Veterans organizations comment on halt to VA’s Asset and Infrastructure Review process

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WASHINGTON, D.C. —  The Independent Budget Veterans Service Organizations (IBVSOs)—DAV (Disabled American Veterans), Paralyzed Veterans of America (PVA), and VFW (Veterans of Foreign Wars)—supported the VA MISSION Act of 2018, which established the Asset and Infrastructure Review (AIR) process, including an independent AIR Commission. We recognize the critical importance of VA’s infrastructure in ensuring veterans receive needed care and believe it has been underprioritized for years.

Over the past several years, we have testified numerous times about our concerns with the AIR process, particularly VA’s market assessments, and the need for rigorous oversight. In order for it to succeed, there needed to be complete buy-in and full transparency among all stakeholders. This did not happen.

The announcement that the AIR Commission will not move forward as intended is disheartening but not unexpected. The process was flawed from the beginning, in part due to a global pandemic, and did not have the necessary support from Congress or the Administration. For these reasons, and others, the IBVSOs believe the best course of action is to stand down the process rather than proceed with a half-measured attempt at a major overhaul of VA’s infrastructure.

While the AIR process appears over, it shined much-needed light on the urgent need to prioritize VA facilities. This reenergized conversation cannot be allowed to crumble apart, like too many of the VA buildings this Commission was meant to address.

 

 

About DAV:
DAV empowers veterans to lead high-quality lives with respect and dignity. It is dedicated to a single purpose: fulfilling our promises to the men and women who served. DAV does this by ensuring that veterans and their families can access the full range of benefits available to them; fighting for the interests of America’s injured heroes on Capitol Hill; providing employment resources to veterans and their families and educating the public about the great sacrifices and needs of veterans transitioning back to civilian life. DAV, a non-profit organization with more than 1 million members, was founded in 1920 and chartered by the U.S. Congress in 1932. Learn more at DAV.org.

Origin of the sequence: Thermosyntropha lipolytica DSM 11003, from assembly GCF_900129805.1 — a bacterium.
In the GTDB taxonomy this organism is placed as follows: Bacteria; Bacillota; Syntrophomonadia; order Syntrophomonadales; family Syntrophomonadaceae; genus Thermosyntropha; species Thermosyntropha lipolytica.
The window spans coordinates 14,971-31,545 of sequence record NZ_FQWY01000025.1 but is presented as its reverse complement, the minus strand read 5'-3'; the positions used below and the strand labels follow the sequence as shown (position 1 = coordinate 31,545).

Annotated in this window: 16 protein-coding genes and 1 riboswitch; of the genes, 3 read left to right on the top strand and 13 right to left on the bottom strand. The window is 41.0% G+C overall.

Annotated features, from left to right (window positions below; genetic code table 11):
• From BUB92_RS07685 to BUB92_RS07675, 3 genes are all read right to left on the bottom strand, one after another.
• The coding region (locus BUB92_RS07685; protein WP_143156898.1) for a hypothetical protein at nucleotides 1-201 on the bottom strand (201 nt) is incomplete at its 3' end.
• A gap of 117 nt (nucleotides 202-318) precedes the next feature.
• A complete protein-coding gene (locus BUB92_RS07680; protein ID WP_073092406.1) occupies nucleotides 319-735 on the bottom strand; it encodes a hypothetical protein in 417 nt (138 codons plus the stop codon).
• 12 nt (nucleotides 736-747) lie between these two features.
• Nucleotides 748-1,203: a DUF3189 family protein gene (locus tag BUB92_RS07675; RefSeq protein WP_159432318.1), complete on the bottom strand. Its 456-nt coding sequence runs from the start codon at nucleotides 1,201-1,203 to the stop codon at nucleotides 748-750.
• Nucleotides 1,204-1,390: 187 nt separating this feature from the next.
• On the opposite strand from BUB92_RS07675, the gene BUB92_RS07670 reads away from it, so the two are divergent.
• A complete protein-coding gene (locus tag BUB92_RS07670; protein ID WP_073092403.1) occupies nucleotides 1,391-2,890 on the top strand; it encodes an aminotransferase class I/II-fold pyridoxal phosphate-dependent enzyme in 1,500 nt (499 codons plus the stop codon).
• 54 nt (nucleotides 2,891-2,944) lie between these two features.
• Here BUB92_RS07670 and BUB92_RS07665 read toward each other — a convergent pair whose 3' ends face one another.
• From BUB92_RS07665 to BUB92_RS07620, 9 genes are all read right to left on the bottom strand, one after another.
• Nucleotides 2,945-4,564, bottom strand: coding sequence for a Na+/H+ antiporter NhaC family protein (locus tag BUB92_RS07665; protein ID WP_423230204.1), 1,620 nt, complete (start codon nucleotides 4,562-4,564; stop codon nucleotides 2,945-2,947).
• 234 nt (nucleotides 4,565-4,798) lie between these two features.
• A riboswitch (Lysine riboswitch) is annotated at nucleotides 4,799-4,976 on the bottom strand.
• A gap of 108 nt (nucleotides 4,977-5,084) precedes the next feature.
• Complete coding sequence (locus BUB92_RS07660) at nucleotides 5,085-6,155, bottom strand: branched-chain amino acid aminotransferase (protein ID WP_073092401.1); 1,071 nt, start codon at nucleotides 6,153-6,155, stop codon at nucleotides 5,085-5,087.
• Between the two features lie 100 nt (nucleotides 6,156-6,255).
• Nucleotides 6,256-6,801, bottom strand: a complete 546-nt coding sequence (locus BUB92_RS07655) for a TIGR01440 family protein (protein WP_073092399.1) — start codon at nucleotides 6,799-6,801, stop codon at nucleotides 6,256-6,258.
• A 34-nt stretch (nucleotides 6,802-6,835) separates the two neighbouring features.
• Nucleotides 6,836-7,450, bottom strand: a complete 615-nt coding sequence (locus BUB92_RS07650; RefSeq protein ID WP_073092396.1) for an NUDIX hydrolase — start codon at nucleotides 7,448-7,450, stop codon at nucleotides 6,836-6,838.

About the VFW:
The Veterans of Foreign Wars of the U.S. is the nation’s largest and oldest major war veterans organization. Founded in 1899, the congressionally-chartered VFW is comprised entirely of eligible veterans and military service members from the active, Guard and Reserve forces. With 1.6 million VFW and Auxiliary members located in more than 6,200 Posts worldwide, the nonprofit veterans service organization is proud to proclaim “NO ONE DOES MORE FOR VETERANS” than the VFW, which is dedicated to veterans’ service, legislative advocacy, and military and community service programs. For more information or to join, visit our website at VFW.org.

 About Paralyzed Veterans of America:
Paralyzed Veterans of America is the only congressionally chartered veterans service organization dedicated solely to the benefit and representation of veterans with spinal cord injury or disease. For more than 70 years, the organization has ensured that veterans receive the benefits earned through service to our nation; monitored their care in VA spinal cord injury units; and funded research and education in the search for a cure and improved care for individuals with paralysis. With more than 70 offices and 33 chapters, Paralyzed Veterans of America serves veterans, their families and their caregivers in all 50 states, the District of Columbia and Puerto Rico. Learn more at PVA.org